My friend and I decided that we wanted to make at least one day trip to the outskirts of Berlin. We had decided on a few options: Teufelsberg (an NSA spy station on top of a man-made mountain), Sachsenhausen Concentration Camp, and Potsdam’s Sanssouci palace. At the end, the rain decided for us, so we went to Hohenschönhausen, a Stasi Prison.
History of Hohenschönhausen
A special Soviet camp was set up on the site of a former industrial kitchen in the north-east of Berlin at the end of the Second World War. After the camp was closed in 1946, a Soviet prison for East Germany was built in the cellar of the building.
In the following years, the building has expanded quite a lot. Thousands of political prisoners were incarcerated here included nearly every famous GDR opponent.
Speaking of “opponents”, on the website it says that the tour will be given by a former inmate. This wasn’t the case for us, but maybe that’s because we opted for the English speaking tour. The stories didn’t become less impressive though.
The first part of the tour is a video. We rushed through the streets of Berlin to make it in time, and we weren’t even impressed by it. The video was all over the place. Luckily, the tour was much better.
During the tour we were shown different parts of the process of taking a prisoner to and around the prison. We are shown the replica of little bus, which would drive for much longer than required to give the prisoner the impression that the prison is located far from Berlin & that the prison is actually bigger than it is.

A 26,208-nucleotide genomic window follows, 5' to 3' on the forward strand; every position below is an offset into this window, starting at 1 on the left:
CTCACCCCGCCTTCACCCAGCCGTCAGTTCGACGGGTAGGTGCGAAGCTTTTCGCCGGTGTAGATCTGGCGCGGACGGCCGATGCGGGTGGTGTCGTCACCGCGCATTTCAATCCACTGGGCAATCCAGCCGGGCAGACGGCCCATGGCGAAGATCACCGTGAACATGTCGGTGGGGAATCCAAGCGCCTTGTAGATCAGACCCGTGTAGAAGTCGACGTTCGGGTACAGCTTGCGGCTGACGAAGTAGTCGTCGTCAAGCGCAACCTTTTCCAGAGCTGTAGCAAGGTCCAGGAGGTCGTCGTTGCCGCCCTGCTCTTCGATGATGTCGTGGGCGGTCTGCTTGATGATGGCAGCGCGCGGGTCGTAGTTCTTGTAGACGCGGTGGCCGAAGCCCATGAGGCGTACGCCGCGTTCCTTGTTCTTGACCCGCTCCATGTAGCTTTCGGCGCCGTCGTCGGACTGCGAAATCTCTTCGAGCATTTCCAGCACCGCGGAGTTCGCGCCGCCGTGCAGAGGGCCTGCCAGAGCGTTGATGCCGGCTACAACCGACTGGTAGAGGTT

Prisoners are given a cell number, which is much higher than the amount of cells. This place is all about deception and messing with the mind of the prisoners. So that they would not become hopeful & revolt.
The guards always took care that the prisoners wouldn’t see each other, so they would turn the red light on to indicate that one of the prisoners is on the move.
When the prison had just opened, the Soviet used small & claustrophobic cells in the basement of the building. They stopped using these, to show the world that they weren’t as bad as they were made out to be.
What made this prison very eerie in my eyes, is the 70’s & 80’s style that permeats the building. This style gives me the shivers, because it reminds me of Norman Bates. The old school horror movie style. Do you know what I mean?
Not to mention the overpowering smell of linoleum glue which spreads through the hallways.
My expectation of this prison was much worse than it actually was. I expected something like Tuol Sleng in Phnom Penh, Cambodia. We were never really taught about the aftermath of the Second World War for Germany in the Netherlands. Therfore, this visit to Hohenschönhausen was very informative.